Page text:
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After the age of 40, flab becomes an increasingly important focus of our diet and exercise programs. The average person over 40 loses about half a pound of muscle tissue each year, replacing it with a quarter pound of fat, flabby flesh.
During menopause, women lose about one pound of muscle per year, a pound that converts directly into fatty tissue. By age 55 (the new middle age), our bodies require about 600 calories less to maintain themselves than they did at age 40.
What all this says is that our bodies require far less nutrition as we age.
The answer to this problem is to keep our muscle tissue at a high level, even increasing it after age 40. Our exercise programs should still include a lot of strength training, but aerobics, or cardiovascular exercise becomes increasingly important.
As we age our proclivity to Type II diabetes increases dramatically.
In a recent National Institute of Health clinical trial, it was learned that even a modest amount of aerobic exercises goes a long way towards thwarting the onset of diabetes and heart disease
Cardio will also relieve arthritis symptoms, chronic fatigue and high blood pressure. Walking (not ambling) just twenty minutes per day can reduce the risk of hypertension by as much as thirty percent.
A Canadian study showed that 90 minutes of aerobics three times per week increased bone density and reduced back pain. The control group also evidenced a heightened feeling of well-being.
An additional benefit of exercises is longer and deeper sleep. Deeper sleep leads to greater production of melatonin and human growth hormone, the most studied anti-aging hormones made by the human body.
HGH has been shown to reverse the signs of aging, improving heart and lung function. Melatonin improves the immune system response and acts as a powerful antioxidant.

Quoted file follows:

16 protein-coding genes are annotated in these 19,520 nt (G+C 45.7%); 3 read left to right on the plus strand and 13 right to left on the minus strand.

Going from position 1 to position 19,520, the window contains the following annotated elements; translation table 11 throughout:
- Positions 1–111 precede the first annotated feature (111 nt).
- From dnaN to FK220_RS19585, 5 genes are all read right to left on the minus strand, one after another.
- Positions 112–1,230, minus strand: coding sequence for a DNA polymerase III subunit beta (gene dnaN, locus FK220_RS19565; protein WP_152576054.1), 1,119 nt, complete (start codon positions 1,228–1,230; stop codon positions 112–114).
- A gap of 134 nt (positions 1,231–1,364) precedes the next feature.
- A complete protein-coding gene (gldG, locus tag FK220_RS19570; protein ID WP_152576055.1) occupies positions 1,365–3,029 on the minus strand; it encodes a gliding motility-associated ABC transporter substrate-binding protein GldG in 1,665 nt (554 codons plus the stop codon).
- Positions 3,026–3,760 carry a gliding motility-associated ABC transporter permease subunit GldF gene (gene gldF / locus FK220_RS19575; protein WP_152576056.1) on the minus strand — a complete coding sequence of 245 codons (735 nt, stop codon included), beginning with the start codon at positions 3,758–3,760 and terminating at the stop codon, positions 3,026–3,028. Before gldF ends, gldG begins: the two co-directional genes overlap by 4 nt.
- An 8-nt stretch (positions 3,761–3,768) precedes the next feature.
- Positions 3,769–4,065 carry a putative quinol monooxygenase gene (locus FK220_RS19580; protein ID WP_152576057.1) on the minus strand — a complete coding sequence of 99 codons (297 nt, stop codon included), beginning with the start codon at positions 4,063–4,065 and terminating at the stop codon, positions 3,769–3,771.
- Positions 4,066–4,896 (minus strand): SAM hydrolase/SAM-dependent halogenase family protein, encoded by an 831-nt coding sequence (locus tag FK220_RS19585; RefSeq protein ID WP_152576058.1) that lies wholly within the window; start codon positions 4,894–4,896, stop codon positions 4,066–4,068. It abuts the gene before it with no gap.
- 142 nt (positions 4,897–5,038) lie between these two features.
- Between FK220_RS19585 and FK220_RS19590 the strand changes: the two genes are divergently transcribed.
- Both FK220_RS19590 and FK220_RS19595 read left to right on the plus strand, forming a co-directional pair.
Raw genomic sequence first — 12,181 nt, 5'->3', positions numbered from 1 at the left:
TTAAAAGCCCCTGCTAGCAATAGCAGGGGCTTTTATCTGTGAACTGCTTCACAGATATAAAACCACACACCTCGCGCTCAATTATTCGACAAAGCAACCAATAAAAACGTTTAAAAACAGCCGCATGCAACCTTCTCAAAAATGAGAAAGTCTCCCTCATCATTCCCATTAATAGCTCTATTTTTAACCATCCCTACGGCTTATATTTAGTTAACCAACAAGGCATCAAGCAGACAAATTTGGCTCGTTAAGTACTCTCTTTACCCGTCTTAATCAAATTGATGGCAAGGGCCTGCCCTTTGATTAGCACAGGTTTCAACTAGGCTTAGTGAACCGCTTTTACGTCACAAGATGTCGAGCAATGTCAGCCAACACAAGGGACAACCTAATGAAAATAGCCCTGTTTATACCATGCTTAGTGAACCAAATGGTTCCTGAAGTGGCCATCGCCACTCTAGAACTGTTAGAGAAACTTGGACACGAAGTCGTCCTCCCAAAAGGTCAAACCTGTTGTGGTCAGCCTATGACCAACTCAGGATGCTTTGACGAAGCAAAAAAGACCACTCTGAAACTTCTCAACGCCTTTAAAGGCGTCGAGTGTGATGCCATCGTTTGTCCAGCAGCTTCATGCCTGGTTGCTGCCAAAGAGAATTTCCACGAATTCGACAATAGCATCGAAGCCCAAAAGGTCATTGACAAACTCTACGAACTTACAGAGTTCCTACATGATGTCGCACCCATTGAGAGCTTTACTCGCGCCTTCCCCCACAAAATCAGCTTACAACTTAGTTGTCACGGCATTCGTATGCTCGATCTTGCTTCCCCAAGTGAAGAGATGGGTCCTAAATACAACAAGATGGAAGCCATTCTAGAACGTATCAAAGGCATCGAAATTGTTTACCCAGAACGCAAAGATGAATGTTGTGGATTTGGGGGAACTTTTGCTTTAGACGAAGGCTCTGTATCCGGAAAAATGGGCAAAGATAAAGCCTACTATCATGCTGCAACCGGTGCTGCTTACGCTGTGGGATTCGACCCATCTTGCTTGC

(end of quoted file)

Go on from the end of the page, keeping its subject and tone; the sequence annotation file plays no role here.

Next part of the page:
What all of this means to us is that as we age, we must not slacken off on our training and nutritional programs.
We must continue to train for strength and cardiovascular health, while eating a properly balanced diet of protein and good (natural) complex carbohydrates. Our caloric intake should be reduced as we age.
One medical group specializing in anti-aging, promotes the used of HGH and anabolic steroids to halt and reverse the signs of aging in older people.
This group, who now franchise their program, use as a "poster boy" a sixty-nine year old man who displays the body of a 35 year old bodybuilder below his smooth skinned face.
Though I don't advocate artificial chemical supplementation, there is a need for natural tissue-building materials in our nutritional program.
Protein supplements, natural muscle growth promoters and metabolic activators should be considered to stave off aging and flabby tissue.
The best way to avoid flabby bodies is to prevent the flab from forming in the first place.
If it begins to slip in, unnoticed at first, we need to modify our physical training to incorporate more fat-burning exercises. As our nutritional needs begin to change, we should alter our diets to meet the diminishing need for calories.
Keep in mind that over-reduction of our caloric intake may be counterproductive.
Cutting calories below our actual body needs increases the production of cortisol, the stress hormone that is directly linked to increased belly fat, studies show.
If you find that flab is forming despite your exercise regimen, you might want to consult with a nutritionist about a fat-burning program. Avoid a greatly reduced calorie diet in your efforts to lose the flab.http://www.goodmuscleadvice.com/burn-the-fat-feed-the-muscle